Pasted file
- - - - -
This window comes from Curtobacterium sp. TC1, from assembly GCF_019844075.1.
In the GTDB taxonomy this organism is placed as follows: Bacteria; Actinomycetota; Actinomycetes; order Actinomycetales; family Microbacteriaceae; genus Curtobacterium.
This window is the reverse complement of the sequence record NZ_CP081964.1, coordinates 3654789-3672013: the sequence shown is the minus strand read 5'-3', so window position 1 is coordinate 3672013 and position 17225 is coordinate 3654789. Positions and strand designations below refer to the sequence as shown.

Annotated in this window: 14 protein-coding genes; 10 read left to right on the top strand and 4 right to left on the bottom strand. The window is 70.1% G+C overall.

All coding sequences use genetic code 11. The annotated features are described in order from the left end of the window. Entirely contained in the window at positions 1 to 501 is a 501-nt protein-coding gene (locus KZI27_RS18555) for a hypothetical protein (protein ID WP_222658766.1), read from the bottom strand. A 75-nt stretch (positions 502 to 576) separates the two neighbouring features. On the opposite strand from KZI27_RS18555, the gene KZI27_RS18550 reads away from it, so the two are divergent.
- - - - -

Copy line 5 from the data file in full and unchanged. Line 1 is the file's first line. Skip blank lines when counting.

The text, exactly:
All coding sequences use genetic code 11. The annotated features are described in order from the left end of the window. Entirely contained in the window at positions 1 to 501 is a 501-nt protein-coding gene (locus KZI27_RS18555) for a hypothetical protein (protein ID WP_222658766.1), read from the bottom strand. A 75-nt stretch (positions 502 to 576) separates the two neighbouring features. On the opposite strand from KZI27_RS18555, the gene KZI27_RS18550 reads away from it, so the two are divergent.